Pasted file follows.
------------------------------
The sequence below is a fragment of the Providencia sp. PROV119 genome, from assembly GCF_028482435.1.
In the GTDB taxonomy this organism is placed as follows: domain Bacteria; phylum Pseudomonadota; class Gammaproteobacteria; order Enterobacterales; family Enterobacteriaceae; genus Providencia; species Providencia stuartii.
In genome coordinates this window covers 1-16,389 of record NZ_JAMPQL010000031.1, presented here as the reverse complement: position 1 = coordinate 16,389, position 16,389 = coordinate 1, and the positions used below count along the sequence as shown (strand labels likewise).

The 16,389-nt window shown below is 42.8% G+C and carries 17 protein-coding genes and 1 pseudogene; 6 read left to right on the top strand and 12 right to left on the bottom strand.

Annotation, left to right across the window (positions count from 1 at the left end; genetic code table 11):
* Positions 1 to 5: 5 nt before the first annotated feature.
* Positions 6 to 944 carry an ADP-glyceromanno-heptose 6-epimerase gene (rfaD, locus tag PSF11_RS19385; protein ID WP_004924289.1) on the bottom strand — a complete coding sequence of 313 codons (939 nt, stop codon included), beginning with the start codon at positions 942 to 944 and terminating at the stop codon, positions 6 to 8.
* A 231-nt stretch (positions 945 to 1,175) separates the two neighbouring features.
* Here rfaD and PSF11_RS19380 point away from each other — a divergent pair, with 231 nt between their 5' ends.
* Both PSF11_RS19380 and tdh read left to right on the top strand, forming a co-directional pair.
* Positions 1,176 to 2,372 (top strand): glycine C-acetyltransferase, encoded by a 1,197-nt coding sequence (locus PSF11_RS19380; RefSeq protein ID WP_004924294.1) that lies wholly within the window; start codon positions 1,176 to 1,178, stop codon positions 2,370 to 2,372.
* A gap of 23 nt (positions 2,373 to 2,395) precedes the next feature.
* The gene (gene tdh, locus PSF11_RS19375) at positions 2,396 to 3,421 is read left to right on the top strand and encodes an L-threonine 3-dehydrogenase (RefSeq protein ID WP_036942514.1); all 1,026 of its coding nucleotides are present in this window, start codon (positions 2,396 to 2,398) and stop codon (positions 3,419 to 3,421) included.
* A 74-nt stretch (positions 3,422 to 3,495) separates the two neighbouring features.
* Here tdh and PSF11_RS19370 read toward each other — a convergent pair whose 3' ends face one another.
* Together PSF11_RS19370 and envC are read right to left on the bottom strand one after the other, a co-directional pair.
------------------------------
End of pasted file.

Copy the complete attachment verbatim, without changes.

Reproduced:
The sequence below is a fragment of the Providencia sp. PROV119 genome, from assembly GCF_028482435.1.
In the GTDB taxonomy this organism is placed as follows: domain Bacteria; phylum Pseudomonadota; class Gammaproteobacteria; order Enterobacterales; family Enterobacteriaceae; genus Providencia; species Providencia stuartii.
In genome coordinates this window covers 1-16,389 of record NZ_JAMPQL010000031.1, presented here as the reverse complement: position 1 = coordinate 16,389, position 16,389 = coordinate 1, and the positions used below count along the sequence as shown (strand labels likewise).

The 16,389-nt window shown below is 42.8% G+C and carries 17 protein-coding genes and 1 pseudogene; 6 read left to right on the top strand and 12 right to left on the bottom strand.

Annotation, left to right across the window (positions count from 1 at the left end; genetic code table 11):
* Positions 1 to 5: 5 nt before the first annotated feature.
* Positions 6 to 944 carry an ADP-glyceromanno-heptose 6-epimerase gene (rfaD, locus tag PSF11_RS19385; protein ID WP_004924289.1) on the bottom strand — a complete coding sequence of 313 codons (939 nt, stop codon included), beginning with the start codon at positions 942 to 944 and terminating at the stop codon, positions 6 to 8.
* A 231-nt stretch (positions 945 to 1,175) separates the two neighbouring features.
* Here rfaD and PSF11_RS19380 point away from each other — a divergent pair, with 231 nt between their 5' ends.
* Both PSF11_RS19380 and tdh read left to right on the top strand, forming a co-directional pair.
* Positions 1,176 to 2,372 (top strand): glycine C-acetyltransferase, encoded by a 1,197-nt coding sequence (locus PSF11_RS19380; RefSeq protein ID WP_004924294.1) that lies wholly within the window; start codon positions 1,176 to 1,178, stop codon positions 2,370 to 2,372.
* A gap of 23 nt (positions 2,373 to 2,395) precedes the next feature.
* The gene (gene tdh, locus PSF11_RS19375) at positions 2,396 to 3,421 is read left to right on the top strand and encodes an L-threonine 3-dehydrogenase (RefSeq protein ID WP_036942514.1); all 1,026 of its coding nucleotides are present in this window, start codon (positions 2,396 to 2,398) and stop codon (positions 3,419 to 3,421) included.
* A 74-nt stretch (positions 3,422 to 3,495) separates the two neighbouring features.
* Here tdh and PSF11_RS19370 read toward each other — a convergent pair whose 3' ends face one another.
* Together PSF11_RS19370 and envC are read right to left on the bottom strand one after the other, a co-directional pair.